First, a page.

No. 79 BIS. Athene Whiteleyi. BLYTH.
THE JAPANESE BARRED OWLET.
I know nothing of this species, but merely introduce it because Mr. Blyth thinks it probable that this and not Cuculoides (vera) is the Burmese species, a question that may be easily decided by residents in Burmah.*
* In this case as in all others, I shall always be happy to examine, name, and return any specimens that may be sent me ; small birds travel well by post, in little tin cases, or even in one joint of a bamboo.
This is what Mr. Blyth says, " Mr. Gurney has called my attention to certain distinctions observable in a Japanese race supposed hitherto to he this species. The tail has only six narrow white bars, one terminal, and another of them at the extreme base of the feathers, so that four only remain to constitute the conspicuous barring of the rectrices; the markings of the wing primaries and secondaries are also fewer and further apart than in the common Himalayan bird. In India, the latter is quite peculiar to the Himalaya, whereas in Burmah, the race considered hitherto as identical, extends down to the level of the sea shore ; a pair had their abode in the verandah of Col. Phayre's residence in Rangoon. This Indo-Chinese bird requires now to be compared with the Japanese race, which latter seems to be sufficiently distinct to warrant the application of a new name; and I therefore propose to designate it Athene Whiteleyi. Except in the comparative fewness of the markings upon the flight feathers of the wings, and more especially the rectrices, it entirely resembles the A. Cuculoides. The Chinese species hitherto referred to A. Cuculoides is probably identical with that of Japan."
Besides the Indian species, already enumerated, numerous other Athene's, (even restricting the genus, as I would, and excluding Ninox and Glaucidium,) occur in Malayana, in many cases, each Island having its own distinct form of Owlet, the extreme proneness to vary in the type form of this genus being as remarkable as in Accipiter.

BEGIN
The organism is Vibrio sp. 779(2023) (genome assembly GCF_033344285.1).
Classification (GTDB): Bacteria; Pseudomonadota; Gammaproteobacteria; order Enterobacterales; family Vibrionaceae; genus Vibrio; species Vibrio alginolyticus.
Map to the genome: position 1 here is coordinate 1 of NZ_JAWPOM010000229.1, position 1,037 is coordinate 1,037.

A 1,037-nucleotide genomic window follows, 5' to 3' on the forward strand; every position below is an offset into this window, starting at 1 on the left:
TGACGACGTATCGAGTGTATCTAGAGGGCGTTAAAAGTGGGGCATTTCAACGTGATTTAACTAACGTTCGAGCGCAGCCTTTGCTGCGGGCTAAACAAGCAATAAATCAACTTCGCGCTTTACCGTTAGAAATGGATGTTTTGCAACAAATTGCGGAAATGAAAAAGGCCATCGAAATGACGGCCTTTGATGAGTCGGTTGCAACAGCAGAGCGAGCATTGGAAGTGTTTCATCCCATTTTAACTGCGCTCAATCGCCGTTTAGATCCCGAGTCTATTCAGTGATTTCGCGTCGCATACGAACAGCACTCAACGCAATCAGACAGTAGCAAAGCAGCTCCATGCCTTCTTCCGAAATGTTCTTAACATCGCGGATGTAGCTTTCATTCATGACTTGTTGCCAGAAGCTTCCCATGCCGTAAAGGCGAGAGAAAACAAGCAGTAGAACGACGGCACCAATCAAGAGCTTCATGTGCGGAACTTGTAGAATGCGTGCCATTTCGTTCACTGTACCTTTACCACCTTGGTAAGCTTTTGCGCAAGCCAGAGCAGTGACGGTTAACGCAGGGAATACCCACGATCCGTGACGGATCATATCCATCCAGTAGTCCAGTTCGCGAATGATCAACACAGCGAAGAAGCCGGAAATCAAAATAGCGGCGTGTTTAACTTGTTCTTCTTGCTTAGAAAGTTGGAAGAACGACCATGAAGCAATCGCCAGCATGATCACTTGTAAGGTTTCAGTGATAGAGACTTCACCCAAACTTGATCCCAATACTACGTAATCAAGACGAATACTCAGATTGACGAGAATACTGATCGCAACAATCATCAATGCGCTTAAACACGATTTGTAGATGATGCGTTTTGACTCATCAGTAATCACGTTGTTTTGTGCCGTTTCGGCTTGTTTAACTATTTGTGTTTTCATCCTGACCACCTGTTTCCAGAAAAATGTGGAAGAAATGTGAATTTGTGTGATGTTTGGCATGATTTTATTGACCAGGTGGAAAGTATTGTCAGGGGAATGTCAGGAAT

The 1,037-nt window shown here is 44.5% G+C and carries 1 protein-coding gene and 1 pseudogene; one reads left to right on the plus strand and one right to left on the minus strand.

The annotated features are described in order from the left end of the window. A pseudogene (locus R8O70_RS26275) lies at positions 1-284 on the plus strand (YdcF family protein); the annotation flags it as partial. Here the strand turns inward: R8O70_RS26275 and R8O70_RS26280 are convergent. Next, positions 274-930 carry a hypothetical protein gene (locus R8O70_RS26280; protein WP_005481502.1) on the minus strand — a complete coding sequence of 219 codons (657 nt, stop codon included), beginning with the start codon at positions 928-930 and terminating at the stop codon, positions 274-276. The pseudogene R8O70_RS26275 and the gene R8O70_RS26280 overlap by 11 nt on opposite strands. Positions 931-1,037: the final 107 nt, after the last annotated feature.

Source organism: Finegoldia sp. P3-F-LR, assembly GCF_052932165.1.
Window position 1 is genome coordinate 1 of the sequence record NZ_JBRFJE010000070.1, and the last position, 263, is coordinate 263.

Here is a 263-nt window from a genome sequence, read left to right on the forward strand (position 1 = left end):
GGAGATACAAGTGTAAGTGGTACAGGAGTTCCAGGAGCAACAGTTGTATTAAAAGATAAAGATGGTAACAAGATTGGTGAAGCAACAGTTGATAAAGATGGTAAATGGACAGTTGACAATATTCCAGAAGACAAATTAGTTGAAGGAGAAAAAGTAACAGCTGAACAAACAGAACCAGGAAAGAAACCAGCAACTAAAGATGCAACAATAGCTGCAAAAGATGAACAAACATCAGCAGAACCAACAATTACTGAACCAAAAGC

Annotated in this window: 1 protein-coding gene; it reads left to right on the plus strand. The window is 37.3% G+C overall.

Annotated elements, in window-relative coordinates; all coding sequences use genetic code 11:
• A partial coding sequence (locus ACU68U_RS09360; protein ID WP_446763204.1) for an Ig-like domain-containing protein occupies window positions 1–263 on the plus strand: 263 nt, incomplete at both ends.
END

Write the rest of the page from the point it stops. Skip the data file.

I notice a remark of Mr. Blyth's in the Ibis about another species of Athene. He says " A. sonnerati (Temm.. Pl. Col. 21) is stated to have been sent from Pondicherry by M. Leschenault, but no such bird is known in India or Burma. Dr. Pucheran identifies it with Strix superciliaris, Vieillot (Rev. Zool. 1849, p. 19,) which is therefore different from Ephialtes Sagittatus, Cassin, (Ibis, 1863, p. 21) : and Prof. Kaup designates it Ieroglaux Superciliaris, but without mentioning its particular habitat which was unknown to Mr. Vieillot. The same individual specimen in the Paris Museum was described by Temminck, Vieillot, and Lesson."
Temminck, I note, says that this bird was sent from Pondicherry by Sonnerat.
It seems to me by no means certain that this species may not occur in India. Scarcely a week passes without some hitherto unrecorded species turning up, and I therefore quote Temminck's remarks and description. " This species is nearly allied to Strix Passerind and Tegmalmi of Europe; the tail is much longer than the wings, exceeding them by more than 2.1, (English,) and the tarsi and toes are feathered. The length is 11.7, (English).
" The whole of the upper parts are rufous brown, the feathers of the head being dotted with very small white spots, and those of the coverts and the secondaries (?) with large, round, ones. The primaries and tail feathers are unbarred and unspotted, unicolorous with the back; the orbital region, face and throat, are rufous white, the lower parts are pure white, intersected by transverse, widely separated, brown bars ; feathers of the tarsi and toes, rufous; claws and bill yellow."
According to the plate, the secondaries and the primaries above the emarginations are paler, a white spot is shown on the outer web of the second primary just above the emargination.